2. Theprocess of producing hollow bodies from solution of cellulosic materials which comprises forming a rigid core shaped to the inner configuration of the hollow bodies to be produced and composed at least in its outer surface portions of material whose physical condition is rigid at room temperature but convertible to a non-rigid condition by heat alone and whose conversion point is intermediate between room tem eratureand a temperature'at which the ce lulosic material is inj uriously afli'ected, applying a film-forming solution of the cellulosic material to the core, causing the solvent to evaporate and the cellulosic material to contract on the core .and then converting the core material from the rigid condition by the application of heat intermediate the stated limitsuntil it assumes a condition where the core material is unresistingly removable from the interior of the hollow cellulosic body and finally'in such condition of the core material withdrawing it unresistingly from the hollow molded article.

3. The process as set forth in claim 1 in which, after separating, the hollow article from the core, a solvent of the core material, said solvent being a non-solvent ofthe cellulosic material, is introduced to the interior ofthe hollow article to cause the removal of residual core substance from the interior.

walls of the hollow article.

4. The process as set forth in claim 1 wherein the final application of heat to soften the core is effected via a molten bath constituted of the same material as that of which the core is made and the core material, as its surface melts, is taken up in said bath.

5. The process as set forth in claim 1 in which the hollow article, after having assumed its permanent set and condition, iscoated exteriorly with a protective layer of material other than that of which the hollow article is constituted. v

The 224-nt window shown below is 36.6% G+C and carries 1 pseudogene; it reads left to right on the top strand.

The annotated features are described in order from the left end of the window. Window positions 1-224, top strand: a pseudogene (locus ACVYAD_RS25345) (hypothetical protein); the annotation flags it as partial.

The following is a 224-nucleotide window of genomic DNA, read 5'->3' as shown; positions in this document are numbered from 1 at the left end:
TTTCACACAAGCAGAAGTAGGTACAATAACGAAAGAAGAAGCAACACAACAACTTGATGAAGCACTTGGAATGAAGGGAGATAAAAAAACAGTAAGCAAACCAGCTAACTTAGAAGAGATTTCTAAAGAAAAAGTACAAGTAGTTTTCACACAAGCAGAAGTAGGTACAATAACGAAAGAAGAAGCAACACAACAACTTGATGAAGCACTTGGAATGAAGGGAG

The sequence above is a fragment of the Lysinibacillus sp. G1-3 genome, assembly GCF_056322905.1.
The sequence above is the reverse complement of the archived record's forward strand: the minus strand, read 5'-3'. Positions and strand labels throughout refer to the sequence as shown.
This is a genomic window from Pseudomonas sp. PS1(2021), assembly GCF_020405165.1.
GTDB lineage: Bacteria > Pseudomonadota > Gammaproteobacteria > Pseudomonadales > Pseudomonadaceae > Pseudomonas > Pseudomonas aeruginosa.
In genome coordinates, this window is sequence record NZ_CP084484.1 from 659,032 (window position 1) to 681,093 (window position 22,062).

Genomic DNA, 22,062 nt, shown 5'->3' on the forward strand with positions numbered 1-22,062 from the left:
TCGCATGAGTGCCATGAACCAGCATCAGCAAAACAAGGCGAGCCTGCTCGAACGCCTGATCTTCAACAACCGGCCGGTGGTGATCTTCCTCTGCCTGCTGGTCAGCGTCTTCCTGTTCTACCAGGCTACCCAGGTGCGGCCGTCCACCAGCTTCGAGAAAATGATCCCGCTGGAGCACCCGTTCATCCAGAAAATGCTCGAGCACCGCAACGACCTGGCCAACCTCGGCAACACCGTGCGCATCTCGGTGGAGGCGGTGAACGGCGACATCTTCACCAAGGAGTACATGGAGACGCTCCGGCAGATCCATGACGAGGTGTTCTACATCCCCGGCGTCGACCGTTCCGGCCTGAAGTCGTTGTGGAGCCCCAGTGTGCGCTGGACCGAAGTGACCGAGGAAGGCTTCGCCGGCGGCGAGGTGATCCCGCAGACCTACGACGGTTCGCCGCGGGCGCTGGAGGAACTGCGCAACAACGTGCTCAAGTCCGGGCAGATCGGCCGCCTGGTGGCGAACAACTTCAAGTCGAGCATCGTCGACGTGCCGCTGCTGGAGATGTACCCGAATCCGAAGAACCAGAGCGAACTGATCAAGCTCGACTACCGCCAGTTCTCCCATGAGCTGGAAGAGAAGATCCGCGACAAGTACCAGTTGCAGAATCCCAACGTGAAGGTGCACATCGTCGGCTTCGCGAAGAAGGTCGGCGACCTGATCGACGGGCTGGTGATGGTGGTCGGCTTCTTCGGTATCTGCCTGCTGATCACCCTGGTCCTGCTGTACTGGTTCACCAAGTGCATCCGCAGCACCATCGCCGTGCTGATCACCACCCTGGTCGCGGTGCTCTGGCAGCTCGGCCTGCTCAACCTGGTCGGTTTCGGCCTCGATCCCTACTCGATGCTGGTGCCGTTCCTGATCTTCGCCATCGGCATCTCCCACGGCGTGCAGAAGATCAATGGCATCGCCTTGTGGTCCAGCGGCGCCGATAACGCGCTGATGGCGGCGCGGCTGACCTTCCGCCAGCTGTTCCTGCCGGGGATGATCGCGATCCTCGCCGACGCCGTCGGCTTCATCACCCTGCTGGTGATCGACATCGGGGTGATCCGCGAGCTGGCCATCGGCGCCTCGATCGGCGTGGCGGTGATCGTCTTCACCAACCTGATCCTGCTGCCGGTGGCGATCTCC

6. The rocess as set forth in claim 1 in which during the course of the separation of the corematerial from the molded article, a sufiiciently low difference of pressure ismaintained between the pressure inside of the molded article and the pressure exterior thereof to prevent crushing of its walls.

In witness whereof, we have hereunto set our hands, this 21st day of February, 1927.

REGINALD OLIVER HERZOG. LUDWIG BERENYI.

Referenced by
Citing PatentFiling datePublication dateApplicantTitle
US2464060 *Nov 24, 1943Mar 8, 1949Dictaphone CorpMethod of forming endless belts useful as sound recording media
US2482075 *Jan 10, 1947Sep 13, 1949Eastern Rubber SpecialtiesProcess for the manufacture of rubber articles
US2515017 *Nov 29, 1947Jul 11, 1950Celtic NicholsonProcess of making wax negative molds
US2528454 *Nov 7, 1946Oct 31, 1950Schaeffer George WCoating process
US2574719 *Jun 24, 1948Nov 13, 1951Eastern Rubber SpecialtiesProcess for the manufacture of rubber articles
US3141052 *Sep 19, 1960Jul 14, 1964Jr Peter LabashMethod of forming seamless hollow plastic shapes
US3547721 *Aug 28, 1967Dec 15, 1970Dietzsch Gmbh Hans JoachimProcess of making a diffusion unit
US4311659 *Sep 7, 1979Jan 19, 1982Agence Nationale De Valorisation De La Recherche (Anvar)Processes for the manufacture of organ prostheses
US4497074 *May 30, 1979Feb 5, 1985Agence National De Valorisation De La Recherche (Anvar)Organ prostheses
US6383434 *Jun 30, 1999May 7, 2002Rochester Medical CorporationMethod of shaping structures with an overcoat layer including female urinary catheter
Classifications
U.S. Classification264/129, 264/304, 264/DIG.440, 222/107, 264/317
International ClassificationB29C33/52
Cooperative ClassificationY10S264/44, B29C33/52
European ClassificationB29C33/52